It’s official – the Unitary Plan is a scam

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Labour have produced figures that now highlight what a scam the Unitary Plan really is.

This is a war of privilege between the haves and want mores, this is not a fight between the haves and have nots. In one corner the rich baby boomer property speculators are fighting the Unitary Plan to keep their privilege, in the other corner blue-green millennials who want the privilege they feel they’ve been denied are leading the fight for it.

As for the poor, screw them. This housing crisis has been stolen by rich people.

Labour have broken down the numbers, and they show what a joke this debate has become.

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In the words of Andrew Little

“The majority of these houses will be out of the reach of most Auckland families. The modelling found- that, of the 247,000 new homes planned within the existing urban area, 85 per cent will cost more than $800,000 and most will cost more than a million dollars.

“Less than 2 per cent will cost less than $600,000 and just one house is expected to be sold for under $500,000.

“If this is National’s brave new world then they are even more out of touch than anyone suspected.

“The mortgage on a $600,000 home costs nearly half of the median Auckland income (see table attached), meaning 98 per cent of these 247,000 houses will be unaffordable to the typical family.

“Lacking any credible plan of its own, National is relying on the Auckland Council’s Unitary Plan to tackle the Auckland housing crisis. But these numbers show that under the Plan very few affordable homes will be built.

…so less than 2% of houses will even be affordable for the majority of people? These rich buggers have used the plight of the tens of thousands of poor people living in over crowded garages and cars to further their own agenda, this Unitary Plan isn’t about solving the Housing Crisis for everyone, it’s about solving the Housing Crisis for the children of the rich.

How dare the poor get pimped so Blue-Green millennials and property speculating greedy boomers can all get Gold Credit Card applications in the mail.

We need a real solution, and building 85% of the  247 000 homes to only further fuel the speculative bubble is not a solution. Less than 2% of these houses will be affordable, that’s not a bloody solution!

We need a political revolution to force the interests of those paying the highest price for this speculative greed to be front and centre of any solution. Labour’s KiwiBuild that will only allow first time house buyers to buy affordable houses is a solution. The Unitary Plan is not.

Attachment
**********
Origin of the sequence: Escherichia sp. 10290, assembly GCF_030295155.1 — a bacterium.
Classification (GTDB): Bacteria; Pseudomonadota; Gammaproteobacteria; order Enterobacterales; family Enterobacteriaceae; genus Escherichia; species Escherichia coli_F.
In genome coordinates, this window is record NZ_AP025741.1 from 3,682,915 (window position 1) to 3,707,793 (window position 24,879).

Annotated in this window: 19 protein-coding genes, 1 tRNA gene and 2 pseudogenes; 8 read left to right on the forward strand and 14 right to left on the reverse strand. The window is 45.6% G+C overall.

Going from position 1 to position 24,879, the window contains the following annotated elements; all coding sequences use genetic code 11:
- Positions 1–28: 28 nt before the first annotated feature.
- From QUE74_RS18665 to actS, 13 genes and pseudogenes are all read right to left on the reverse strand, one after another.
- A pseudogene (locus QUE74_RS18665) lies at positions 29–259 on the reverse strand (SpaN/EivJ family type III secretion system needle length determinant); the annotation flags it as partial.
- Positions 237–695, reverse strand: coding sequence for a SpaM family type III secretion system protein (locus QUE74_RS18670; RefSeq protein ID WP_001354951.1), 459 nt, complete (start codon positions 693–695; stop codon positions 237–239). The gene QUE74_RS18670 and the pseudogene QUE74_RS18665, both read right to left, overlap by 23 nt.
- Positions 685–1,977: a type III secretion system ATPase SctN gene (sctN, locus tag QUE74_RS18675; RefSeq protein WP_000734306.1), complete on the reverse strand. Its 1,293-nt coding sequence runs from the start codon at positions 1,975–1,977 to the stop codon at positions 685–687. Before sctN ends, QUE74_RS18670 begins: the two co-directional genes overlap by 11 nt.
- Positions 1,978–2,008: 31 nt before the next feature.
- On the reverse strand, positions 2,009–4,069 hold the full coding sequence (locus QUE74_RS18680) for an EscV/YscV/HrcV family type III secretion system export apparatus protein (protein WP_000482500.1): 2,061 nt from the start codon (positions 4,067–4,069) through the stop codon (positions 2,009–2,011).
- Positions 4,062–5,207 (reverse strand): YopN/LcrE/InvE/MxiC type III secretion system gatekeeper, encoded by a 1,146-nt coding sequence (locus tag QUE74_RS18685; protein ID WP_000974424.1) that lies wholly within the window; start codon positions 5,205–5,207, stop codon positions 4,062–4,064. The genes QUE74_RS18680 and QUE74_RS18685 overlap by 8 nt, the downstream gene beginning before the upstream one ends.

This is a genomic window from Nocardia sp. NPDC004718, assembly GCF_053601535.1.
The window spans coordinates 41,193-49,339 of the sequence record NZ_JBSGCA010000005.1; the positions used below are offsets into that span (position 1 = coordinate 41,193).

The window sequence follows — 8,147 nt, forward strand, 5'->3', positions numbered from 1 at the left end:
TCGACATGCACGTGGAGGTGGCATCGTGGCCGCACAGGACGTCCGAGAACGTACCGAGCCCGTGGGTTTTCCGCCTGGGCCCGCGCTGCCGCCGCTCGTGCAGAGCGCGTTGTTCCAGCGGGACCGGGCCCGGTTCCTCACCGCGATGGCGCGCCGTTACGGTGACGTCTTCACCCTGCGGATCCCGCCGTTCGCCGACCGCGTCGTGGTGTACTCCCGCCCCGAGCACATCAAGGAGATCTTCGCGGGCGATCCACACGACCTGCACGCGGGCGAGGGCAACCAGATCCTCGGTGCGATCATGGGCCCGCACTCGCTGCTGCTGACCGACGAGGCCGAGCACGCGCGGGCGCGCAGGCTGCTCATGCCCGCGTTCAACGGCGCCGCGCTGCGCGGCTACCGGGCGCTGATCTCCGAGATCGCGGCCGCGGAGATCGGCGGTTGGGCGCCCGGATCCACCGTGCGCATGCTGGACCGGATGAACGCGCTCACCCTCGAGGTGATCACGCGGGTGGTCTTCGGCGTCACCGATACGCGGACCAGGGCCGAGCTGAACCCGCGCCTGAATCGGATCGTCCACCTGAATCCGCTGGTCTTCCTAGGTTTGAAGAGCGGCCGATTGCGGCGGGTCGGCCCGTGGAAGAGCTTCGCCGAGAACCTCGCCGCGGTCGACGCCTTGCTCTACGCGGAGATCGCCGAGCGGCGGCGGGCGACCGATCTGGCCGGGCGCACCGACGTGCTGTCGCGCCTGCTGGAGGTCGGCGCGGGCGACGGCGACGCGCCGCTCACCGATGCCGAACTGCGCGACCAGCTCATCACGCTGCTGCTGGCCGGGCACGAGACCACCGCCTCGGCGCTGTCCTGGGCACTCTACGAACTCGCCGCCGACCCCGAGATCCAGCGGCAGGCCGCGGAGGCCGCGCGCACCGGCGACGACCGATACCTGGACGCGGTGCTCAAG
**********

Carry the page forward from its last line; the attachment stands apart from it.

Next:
42 COMMENTS

  1. As I said a few blog posts ago, whatever happens with the Unitary Plan, you can bet someone is going to be exploited by someone else. Maybe that is just what this country has become. Maybe egalitarianism has just become a kiwiana myth

    • Yes it was all quite predictable really.
      Everyone wants more “affordable” (whatever that means nowadays) housing built as long as it is far away from them, and it is on land that no-one else has any use for (contaminated ex-rubbish dump land would be perfect!).
      This is Auckland, the business capital of New Zealand. The place where most of the 1% live, work and exploit New Zealand. These people want the status quo to remain: that is a housing bubble which acts like the universe and never stops expanding.
      Do we really believe that these people have the interests of prospective first home buyers at heart?
      Not for one moment, folks.

  2. True Martyn, Anything NatZ put there hands on is a scam as is the “Better Local Services Bill” Local Government Amendment Bill No.2

    Government have now conspired to take control by “stealth” of Local council’s Transport & water resources as this corrupt government sets up more privatisation rort scams that they can control for their own financial benefit using their chosen business interests mates and perhaps be awarded for it?

    This is a totally corrupt evil Government for sure.

    • Forcing local services to be taken over by CCOs who don’t follow Council directions anyway, are the footprint used to eventually force privatisation with billions of dollars made available for capital gains untaxed.

      What do you expect from arse holes……….perhaps Ok if your a dung beetle.

    • I read the synopsis of this bill and took notes. Words like dictator, fascist, BloodyHell, etc were the only notes.

  3. $500,000 isn’t affordable either.

    Has that word “affordable” been redefined?

    Median income was $32k a year ago. Lets assume it’s increased by another 4.3% so may now be $33,680.

    If affordable is 3-4 X average income that would be just $101,000 to $134,700.

    I’ve read on Teh Granny that median income is more like $77. Not sure where they get this figure from, but even if its true an “affordable” house would be still only $231,000 to $308,000.

    Both sets of multiples are WAY below $500,000

    • “Affordability” as per SHA requirements:

      “Requirements for affordable houses

      Developers have three options of ways to meet the affordability requirements.

      For developments of 15 or more dwellings, developments must adhere to either:

      * criteria A, where 10 per cent of the development is relative affordable;or
      * criteria B, where 5 per cent of the development is retained affordable; or
      a combination of criteria A and B.

      “Criteria A

      A dwelling is classed as relative affordable if it will be sold for no more than 75 per cent of the Auckland region median house price. The median house price is that published by the Real Estate Institute of New Zealand for the most recent full month of September, in relation to the relevant date.

      To meet criteria A, 10 per cent of dwellings in a development of 15 or more dwellings must be relatively affordable.”

      Criteria B

      A dwelling is classed as retained affordable if it will be sold at a price where the monthly mortgage payments (given the below assumptions) do not exceed 30 per cent of the Auckland median household income.